My company, Koch Industries, employs tens of thousands of people who depend on driving each day. So do most Americans, who drive daily to work, school and elsewhere. But for millions, the ability to drive could be taken away in the blink of an eye, upending life as they know it—and for reasons that have nothing to do with safety. Forty-four states have policies of suspending driver’s licenses over unpaid fines, fees or court debts.
There are some good reasons to suspend licenses, such as for driving infractions. But research suggests that as of 2006 nearly 40% of license suspensions stemmed from unrelated missteps and that it remains common practice today: unpaid parking tickets, court costs, child support, minor drug offenses like the first time possession of a controlled substance, and even unpaid student loans. Some states suspend licenses automatically, without a hearing. As of 2017, nearly 1,000 South Dakota residents couldn’t hold a driver’s license because they owe money to state universities.
Revoking the license of a person who can’t pay off fines or loans exacerbates the underlying problem. Myriad professions—including taxi drivers, cable installers, caregivers, construction workers, HVAC technicians, landscaping crews, maintenance workers and plumbers—require the ability to drive. If a plumber loses his driver’s license, so goes his job and his ability to make good on any money he owes.
Given that 83% of American adults drive multiple times a week, it shouldn’t be surprising that many people with suspended licenses continue to get behind the wheel anyway. This often gets them in more trouble. If pulled over, they face further fines, fees and sometimes even incarceration. This can perpetuate a cycle of poverty that many spend decades trying to escape.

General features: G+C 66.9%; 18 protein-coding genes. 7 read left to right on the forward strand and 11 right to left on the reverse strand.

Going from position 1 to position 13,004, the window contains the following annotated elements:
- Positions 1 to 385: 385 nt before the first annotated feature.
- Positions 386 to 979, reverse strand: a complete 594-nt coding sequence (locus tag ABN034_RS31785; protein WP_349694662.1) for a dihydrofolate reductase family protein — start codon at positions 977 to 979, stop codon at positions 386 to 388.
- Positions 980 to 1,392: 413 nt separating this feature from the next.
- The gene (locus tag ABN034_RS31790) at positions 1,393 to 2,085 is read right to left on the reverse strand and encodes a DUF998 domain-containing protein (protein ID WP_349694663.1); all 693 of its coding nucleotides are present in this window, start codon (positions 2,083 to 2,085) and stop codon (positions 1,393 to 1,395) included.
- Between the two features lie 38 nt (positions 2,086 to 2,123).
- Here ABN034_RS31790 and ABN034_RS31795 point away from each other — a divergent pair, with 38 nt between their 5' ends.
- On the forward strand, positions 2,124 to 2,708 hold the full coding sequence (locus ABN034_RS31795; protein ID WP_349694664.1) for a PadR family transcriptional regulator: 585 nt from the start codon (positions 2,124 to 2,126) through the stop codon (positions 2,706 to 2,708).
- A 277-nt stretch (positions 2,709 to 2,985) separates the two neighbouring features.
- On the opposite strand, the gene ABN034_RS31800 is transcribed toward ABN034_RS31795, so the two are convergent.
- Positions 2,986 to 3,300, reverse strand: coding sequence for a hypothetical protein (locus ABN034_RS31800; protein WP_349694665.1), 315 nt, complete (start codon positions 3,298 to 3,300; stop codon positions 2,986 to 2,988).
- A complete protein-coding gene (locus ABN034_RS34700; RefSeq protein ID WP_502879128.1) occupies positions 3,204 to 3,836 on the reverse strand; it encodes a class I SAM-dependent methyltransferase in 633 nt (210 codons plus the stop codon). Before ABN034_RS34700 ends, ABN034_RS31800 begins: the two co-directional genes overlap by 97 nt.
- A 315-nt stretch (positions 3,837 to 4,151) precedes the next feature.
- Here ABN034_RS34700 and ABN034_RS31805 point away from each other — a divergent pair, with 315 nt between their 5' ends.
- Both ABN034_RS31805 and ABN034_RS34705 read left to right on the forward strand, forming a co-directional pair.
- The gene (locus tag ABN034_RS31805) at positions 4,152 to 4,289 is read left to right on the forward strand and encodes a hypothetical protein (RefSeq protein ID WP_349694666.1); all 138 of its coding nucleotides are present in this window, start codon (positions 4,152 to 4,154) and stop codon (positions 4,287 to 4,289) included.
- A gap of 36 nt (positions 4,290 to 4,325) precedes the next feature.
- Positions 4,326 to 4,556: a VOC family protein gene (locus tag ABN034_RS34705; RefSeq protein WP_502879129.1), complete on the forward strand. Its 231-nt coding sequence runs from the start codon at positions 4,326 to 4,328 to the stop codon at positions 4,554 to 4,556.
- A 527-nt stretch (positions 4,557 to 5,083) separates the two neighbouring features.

License suspensions hit struggling minority communities particularly hard. In one low-income neighborhood in Milwaukee, two of every three working-age African-Americans do not have a license, according to John Pawasarat who runs the Employment Training Institute at the University of Wisconsin. A 2016 study found that 95% of California ZIP Codes where African-Americans made up more than a fifth of the population had license suspension rates above the state average.
Koch Industries has been working on criminal-justice reform for more than a decade, in part because we know how often people get caught in the justice system for reasons that have nothing to do with public safety. Debt-based license suspensions and revocations don’t protect or promote safer communities. They epitomize government overreach and are callous and punitive to the most vulnerable.
That’s why we are excited to join the Fines and Fees Justice Center and hundreds of other organizations as part of the Free to Drive Coalition. The coalition will kick off its national campaign with a launch event in Washington, D.C. on Sept. 10. We are working with this varied group of partners to eliminate harmful debt-based suspension practices and put more people back on the road to success.
Jenny Kim is deputy general counsel and vice president of public policy of Koch Industries.
This op-ed appeared in The Wall Street Journal on September 9, 2019.